Smith also confirmed, “To the best of our knowledge no such amendments are being considered anywhere else in South Africa.

“The need for the SPLUMA certificate, now being confused as a South Africa wide requirement, originated with changes to Mbombela’s By-Law within the SPLUMA framework of empowering municipalities to make its own Town Planning By-Laws.

Smith confirmed the origins of the SPLUMA certificate saying on the 4th of March 2016 the Registrar of Deeds in Mpumalanga issued a Registrars Circular which provided that before any transfer was registered in that Deeds Office, a certificate in terms of its Section 70 was required.

He says, larger municipalities have drafted their own by-laws, but most smaller municipalities have adopted a reasonably standard set of by-laws. 

‘Reference did not include National Building Regulations’

“The Conveyancers in Nelspruit convinced theMbombela Municipality that any such certificate should not include reference to the National Building Regulations, as this would mean every property would need to be inspected by the municipality before the requisite certificate could be issued by the municipality,” says Smith.

“Further to this an owner must state in an affidavit that, inter alia, all development charges raised by the municipality have been paid, they understand the requirements of SPLUMA and of the Municipal by-laws with regard to permitted use of the land, and that the use of the land is not in conflict with these bits of legislation. How would the average seller even know all this? As indicated, it did not go so far as to suggest there are no encroachments on neighbouring properties and that the plans filed with the municipality are ‘as-built’ plans.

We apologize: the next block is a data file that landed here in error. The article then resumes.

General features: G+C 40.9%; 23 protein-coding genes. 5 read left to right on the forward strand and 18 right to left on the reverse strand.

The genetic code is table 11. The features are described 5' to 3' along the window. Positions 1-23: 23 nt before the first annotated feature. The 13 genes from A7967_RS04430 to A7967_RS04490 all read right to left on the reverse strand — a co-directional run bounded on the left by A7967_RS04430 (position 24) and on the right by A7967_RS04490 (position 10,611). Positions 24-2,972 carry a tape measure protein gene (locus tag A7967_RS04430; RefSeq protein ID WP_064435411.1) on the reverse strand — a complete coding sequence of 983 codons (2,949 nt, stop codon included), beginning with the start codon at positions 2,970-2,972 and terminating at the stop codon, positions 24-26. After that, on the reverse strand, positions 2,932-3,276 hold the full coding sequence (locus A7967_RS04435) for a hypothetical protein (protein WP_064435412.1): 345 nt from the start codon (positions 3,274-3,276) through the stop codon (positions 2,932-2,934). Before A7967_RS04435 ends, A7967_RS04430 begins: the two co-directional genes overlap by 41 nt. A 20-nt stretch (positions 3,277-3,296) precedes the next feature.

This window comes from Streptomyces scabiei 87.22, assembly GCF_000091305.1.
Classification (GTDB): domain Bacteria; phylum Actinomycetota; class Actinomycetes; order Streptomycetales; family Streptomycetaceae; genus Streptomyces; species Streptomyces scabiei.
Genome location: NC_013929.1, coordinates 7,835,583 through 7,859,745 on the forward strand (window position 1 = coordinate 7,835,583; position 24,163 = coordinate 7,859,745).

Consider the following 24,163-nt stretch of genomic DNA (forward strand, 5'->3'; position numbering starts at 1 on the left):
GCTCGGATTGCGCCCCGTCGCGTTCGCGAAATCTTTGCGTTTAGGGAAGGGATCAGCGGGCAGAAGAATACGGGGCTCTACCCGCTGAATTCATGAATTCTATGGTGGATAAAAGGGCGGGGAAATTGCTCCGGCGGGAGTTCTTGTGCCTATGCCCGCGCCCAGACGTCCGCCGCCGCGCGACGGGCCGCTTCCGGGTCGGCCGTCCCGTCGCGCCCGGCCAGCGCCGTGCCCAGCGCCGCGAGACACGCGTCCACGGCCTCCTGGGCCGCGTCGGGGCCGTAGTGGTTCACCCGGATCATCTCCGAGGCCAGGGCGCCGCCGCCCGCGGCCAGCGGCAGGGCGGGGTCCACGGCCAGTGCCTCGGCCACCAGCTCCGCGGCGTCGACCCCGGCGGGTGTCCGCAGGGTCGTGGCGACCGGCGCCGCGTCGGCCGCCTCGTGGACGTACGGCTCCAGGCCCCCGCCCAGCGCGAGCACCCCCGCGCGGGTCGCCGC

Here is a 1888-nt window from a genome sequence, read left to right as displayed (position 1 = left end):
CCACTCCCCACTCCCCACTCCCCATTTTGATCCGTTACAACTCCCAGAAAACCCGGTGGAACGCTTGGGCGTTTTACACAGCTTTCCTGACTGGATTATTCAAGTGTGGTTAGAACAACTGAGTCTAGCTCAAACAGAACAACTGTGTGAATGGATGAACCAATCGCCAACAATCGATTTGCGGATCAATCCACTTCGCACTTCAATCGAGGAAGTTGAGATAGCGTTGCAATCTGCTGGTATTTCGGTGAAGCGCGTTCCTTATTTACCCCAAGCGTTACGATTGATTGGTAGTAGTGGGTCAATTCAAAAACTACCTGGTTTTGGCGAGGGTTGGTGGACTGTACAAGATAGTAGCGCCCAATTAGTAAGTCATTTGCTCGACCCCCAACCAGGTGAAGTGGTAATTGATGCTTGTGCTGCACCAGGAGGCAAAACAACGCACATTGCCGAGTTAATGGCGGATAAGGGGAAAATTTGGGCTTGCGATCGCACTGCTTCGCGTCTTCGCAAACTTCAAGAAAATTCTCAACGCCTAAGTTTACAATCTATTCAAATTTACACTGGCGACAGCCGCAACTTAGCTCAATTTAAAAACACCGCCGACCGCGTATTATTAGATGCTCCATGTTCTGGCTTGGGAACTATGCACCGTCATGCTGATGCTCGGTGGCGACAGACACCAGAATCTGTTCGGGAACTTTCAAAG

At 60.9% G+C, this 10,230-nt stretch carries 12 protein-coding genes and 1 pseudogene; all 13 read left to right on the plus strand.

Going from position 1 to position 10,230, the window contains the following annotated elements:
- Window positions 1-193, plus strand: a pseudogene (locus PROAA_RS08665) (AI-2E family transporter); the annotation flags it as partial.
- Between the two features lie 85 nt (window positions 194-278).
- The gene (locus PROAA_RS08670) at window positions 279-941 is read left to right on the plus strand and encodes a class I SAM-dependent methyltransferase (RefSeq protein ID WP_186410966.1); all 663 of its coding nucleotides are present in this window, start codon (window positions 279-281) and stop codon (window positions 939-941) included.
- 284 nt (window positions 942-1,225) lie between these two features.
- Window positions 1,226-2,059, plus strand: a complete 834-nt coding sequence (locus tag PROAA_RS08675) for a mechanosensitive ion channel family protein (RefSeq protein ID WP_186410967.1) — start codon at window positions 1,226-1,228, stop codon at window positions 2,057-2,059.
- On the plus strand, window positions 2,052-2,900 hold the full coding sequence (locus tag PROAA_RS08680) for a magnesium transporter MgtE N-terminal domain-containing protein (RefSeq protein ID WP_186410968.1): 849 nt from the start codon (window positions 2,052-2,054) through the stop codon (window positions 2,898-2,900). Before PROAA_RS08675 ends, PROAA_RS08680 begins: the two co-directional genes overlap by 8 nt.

“These questions are raised for new developments and that really is what the intention of SPLUMA was all about,” says Smith.  

‘Incorrect use of zones and lost plans’

Mike Spencer, Professional Associated Valuer of Platinum Global says the “requirements for the certificate include showing property is used for its proper zoning and that there is a full set of approved building plans, such as the swimming pool fencing is in place.” 

According to Spencer this in itself would be “a job and a half”.

“Firstly, many people have done alterations to their properties without approved plans, many years ago. Just to get the plans approved and illegal buildings demolished is going to take an age and cost a fortune.

Spencer suggests it would also require “a professional architect to redraw your plans and have them approved. For many the problem will be that the building is legal but local authorities have lost the plans. Our local plans office at Mangaung Metro is in a shambles”.

“Half the plans are missing for properties that were built 50 years ago,” he says.

“While some good will come out of it like preventing the transfer of illegally used properties, the provision of approved plans alone is going to be a near impossible task.”

Article courtesy of property24